If neither of these strategies work, you probably will not be able to make a strategic program tactically attractive, at least not in the short term. Under these conditions, you must focus on justifying a series of small improvement steps. You could identify one or two narrowly focused efforts that can be completed rather quickly and that don't cost a great deal of money. Then put them into place and use the resulting benefits to help justify taking the next step.
If you are careful about what improvements you pick, and if you build support for each step as you take it, over time, you can probably keep the improvement program moving forward. Then you can gradually convert your short-term tactical activities into a longer term strategic effort.
The critical issue in this situation is getting approval for the initial effort, and then getting the engineers and project managers to support each step as you take it. As long as you can demonstrate that the program is not too expensive and is producing results, and as long as you have the support of the project managers and working engineers, you can probably keep the program going. Then, given a little time, you should be able to show that you are saving the company money and improving project performance. This should allow you to gradually increase the size of the improvement program.
In picking improvement efforts, concentrate on activities that are low cost, can be implemented by one or two projects, will produce immediate measurable results, and will attract strong project support. While there are several candidate improvement activities that meet these criteria, the ones that are probably the best bets for organizations at CMM levels 1 or 2 are code inspections, design courses, and the Personal Software Process/Team Software Process(PSP/TSP). These can all be focused on individual projects, and they all support various aspects of a CMM-based process improvement strategy.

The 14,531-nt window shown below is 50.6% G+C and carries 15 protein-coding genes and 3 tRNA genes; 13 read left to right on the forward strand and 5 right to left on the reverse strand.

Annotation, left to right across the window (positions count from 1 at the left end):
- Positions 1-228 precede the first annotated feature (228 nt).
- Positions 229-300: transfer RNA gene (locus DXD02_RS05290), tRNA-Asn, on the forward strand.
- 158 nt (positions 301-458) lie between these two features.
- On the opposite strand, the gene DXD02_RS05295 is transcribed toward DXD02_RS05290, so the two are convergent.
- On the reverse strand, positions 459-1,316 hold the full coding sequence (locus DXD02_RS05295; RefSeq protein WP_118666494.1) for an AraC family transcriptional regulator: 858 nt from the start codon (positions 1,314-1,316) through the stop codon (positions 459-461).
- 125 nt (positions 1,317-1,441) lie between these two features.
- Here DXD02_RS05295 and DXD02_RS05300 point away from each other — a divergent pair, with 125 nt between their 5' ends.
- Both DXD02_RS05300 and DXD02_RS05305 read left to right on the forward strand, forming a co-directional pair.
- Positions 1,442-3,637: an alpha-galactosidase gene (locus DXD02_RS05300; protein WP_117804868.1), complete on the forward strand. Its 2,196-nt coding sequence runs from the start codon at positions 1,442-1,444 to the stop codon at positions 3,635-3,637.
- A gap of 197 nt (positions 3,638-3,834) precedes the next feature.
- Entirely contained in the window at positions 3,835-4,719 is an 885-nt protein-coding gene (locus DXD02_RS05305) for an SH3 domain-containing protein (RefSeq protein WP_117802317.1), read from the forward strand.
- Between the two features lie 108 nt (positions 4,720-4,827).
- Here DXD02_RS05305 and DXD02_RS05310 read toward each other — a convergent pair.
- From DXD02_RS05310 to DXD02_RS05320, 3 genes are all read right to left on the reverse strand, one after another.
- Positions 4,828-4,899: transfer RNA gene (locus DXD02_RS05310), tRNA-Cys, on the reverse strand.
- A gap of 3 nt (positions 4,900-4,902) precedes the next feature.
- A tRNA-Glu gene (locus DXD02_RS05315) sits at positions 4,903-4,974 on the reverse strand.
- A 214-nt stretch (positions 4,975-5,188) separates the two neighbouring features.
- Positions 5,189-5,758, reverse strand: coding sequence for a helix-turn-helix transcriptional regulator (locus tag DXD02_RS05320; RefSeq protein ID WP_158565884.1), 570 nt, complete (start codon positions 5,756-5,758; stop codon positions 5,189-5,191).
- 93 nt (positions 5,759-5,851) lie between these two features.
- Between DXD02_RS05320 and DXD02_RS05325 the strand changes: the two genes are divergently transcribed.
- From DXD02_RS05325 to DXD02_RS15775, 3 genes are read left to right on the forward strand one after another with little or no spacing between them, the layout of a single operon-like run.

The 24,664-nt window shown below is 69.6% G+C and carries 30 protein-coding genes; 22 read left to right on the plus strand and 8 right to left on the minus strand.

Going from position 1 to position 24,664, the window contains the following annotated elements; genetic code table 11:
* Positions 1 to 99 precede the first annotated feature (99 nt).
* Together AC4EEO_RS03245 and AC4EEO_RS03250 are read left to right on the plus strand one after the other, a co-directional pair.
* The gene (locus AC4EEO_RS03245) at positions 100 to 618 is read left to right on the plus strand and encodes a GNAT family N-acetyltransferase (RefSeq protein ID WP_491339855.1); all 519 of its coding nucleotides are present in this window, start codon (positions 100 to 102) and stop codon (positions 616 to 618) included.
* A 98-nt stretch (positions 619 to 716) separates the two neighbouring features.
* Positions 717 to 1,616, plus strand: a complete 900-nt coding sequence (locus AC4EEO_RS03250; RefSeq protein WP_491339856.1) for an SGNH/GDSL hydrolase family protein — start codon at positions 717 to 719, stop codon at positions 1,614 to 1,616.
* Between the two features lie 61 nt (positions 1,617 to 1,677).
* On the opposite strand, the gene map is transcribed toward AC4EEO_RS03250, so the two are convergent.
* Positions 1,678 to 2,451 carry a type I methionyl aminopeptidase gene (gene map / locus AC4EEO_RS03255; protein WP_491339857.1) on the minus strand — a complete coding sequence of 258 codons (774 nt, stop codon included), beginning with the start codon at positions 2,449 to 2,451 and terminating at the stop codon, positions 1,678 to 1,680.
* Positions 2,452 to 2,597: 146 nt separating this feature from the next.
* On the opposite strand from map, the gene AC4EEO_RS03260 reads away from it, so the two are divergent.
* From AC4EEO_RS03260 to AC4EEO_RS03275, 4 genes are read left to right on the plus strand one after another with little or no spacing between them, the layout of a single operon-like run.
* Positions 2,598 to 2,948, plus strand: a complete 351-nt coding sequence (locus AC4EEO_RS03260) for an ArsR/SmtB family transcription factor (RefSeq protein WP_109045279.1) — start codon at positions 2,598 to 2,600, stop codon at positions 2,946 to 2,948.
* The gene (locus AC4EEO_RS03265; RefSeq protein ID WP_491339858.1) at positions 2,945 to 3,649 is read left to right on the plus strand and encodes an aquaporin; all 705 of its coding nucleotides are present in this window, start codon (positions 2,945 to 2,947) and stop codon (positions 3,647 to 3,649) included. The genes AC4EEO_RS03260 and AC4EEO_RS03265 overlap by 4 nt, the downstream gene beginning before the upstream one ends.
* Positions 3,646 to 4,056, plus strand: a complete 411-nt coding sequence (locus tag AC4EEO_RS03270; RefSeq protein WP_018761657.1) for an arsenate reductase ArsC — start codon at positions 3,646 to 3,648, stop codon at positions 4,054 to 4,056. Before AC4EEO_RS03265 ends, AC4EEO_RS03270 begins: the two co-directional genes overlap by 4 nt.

Pick efforts that can be implemented without a broad organization-wide effort that requires senior management approval. Then, if the involved project leaders agree to support the proposal, management will generally go along. Because these improvement efforts can be implemented without requiring changes in the entire organization, they are good candidates for quickly demonstrating the benefits of process improvement programs.
Code inspections can be put into place quickly, and they pay enormous dividends [Fagan 1976, Gilb, Humphrey 1989]. While design inspections could also be helpful, they take more time and money and don't have nearly as high a payoff-unless you have an effective design process in place. Therefore, it is usually best to defer initiating design inspections.
To start a code inspection program, first find a project leader who agrees to implement the initial trial program, and then train all of the engineers who will do the inspections. In addition, get some member of your staff qualified to moderate the inspections and to help the engineers to do the inspections properly. It would also be advisable to hire an expert to teach the initial courses. In starting an inspection program, a number of available references can be helpful [Fagan 1976, Fagan 1986, Gilb, Humphrey 1989], including Appendix C of my book Introduction to the Team Software Process, which describes the inspection process [Humphrey 2000a].
After you complete the first code inspections, you can usually use the engineers who did them as references to help convince the leaders of the other projects. While it will take time to put a complete code inspection program in place, it will provide substantial benefits, and it should give you a firm foundation for further improvements.
Until code quality is reasonably good, design improvements generally will not improve test time or product quality substantially. The reason is that poor quality code will result in so many test defects that the design problems will be lost in the noise. However, once you have code inspections in place, you get substantially improved code quality and reduced test time. That is when design courses would make sense.
While it is almost impossible to justify the costs of a design course, you probably will not need to do so. Most people intuitively understand that design is important, and engineers generally will be interested in taking a design course. Start by identifying a project leader who is willing to sponsor the initial test, then find a qualified instructor and get some design courses taught. Assuming that the course is of proper quality, other projects will want to join in, and demand for the course will grow quite quickly.
The only additional requirement is that you have one or two qualified people available to consult with the engineers and to advise them on how to use the design methods when they start applying them on the job. Then, after the design methods are in place, the engineers will have the criteria to judge the quality of the designs that they inspect. That is the time to introduce design inspections.